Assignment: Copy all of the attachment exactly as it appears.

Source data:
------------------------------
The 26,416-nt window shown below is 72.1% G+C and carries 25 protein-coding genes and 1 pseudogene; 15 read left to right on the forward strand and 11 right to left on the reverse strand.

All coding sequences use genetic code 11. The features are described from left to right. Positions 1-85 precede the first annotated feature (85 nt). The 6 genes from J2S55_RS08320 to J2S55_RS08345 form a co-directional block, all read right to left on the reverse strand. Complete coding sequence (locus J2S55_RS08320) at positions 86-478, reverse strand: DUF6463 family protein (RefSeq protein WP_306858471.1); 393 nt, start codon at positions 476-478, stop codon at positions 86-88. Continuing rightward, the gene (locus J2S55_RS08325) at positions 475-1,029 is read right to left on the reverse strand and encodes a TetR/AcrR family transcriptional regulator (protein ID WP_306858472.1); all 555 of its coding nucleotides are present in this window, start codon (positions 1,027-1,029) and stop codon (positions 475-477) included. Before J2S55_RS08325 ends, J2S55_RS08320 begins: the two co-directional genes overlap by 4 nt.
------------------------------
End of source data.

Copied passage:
The 26,416-nt window shown below is 72.1% G+C and carries 25 protein-coding genes and 1 pseudogene; 15 read left to right on the forward strand and 11 right to left on the reverse strand.

All coding sequences use genetic code 11. The features are described from left to right. Positions 1-85 precede the first annotated feature (85 nt). The 6 genes from J2S55_RS08320 to J2S55_RS08345 form a co-directional block, all read right to left on the reverse strand. Complete coding sequence (locus J2S55_RS08320) at positions 86-478, reverse strand: DUF6463 family protein (RefSeq protein WP_306858471.1); 393 nt, start codon at positions 476-478, stop codon at positions 86-88. Continuing rightward, the gene (locus J2S55_RS08325) at positions 475-1,029 is read right to left on the reverse strand and encodes a TetR/AcrR family transcriptional regulator (protein ID WP_306858472.1); all 555 of its coding nucleotides are present in this window, start codon (positions 1,027-1,029) and stop codon (positions 475-477) included. Before J2S55_RS08325 ends, J2S55_RS08320 begins: the two co-directional genes overlap by 4 nt.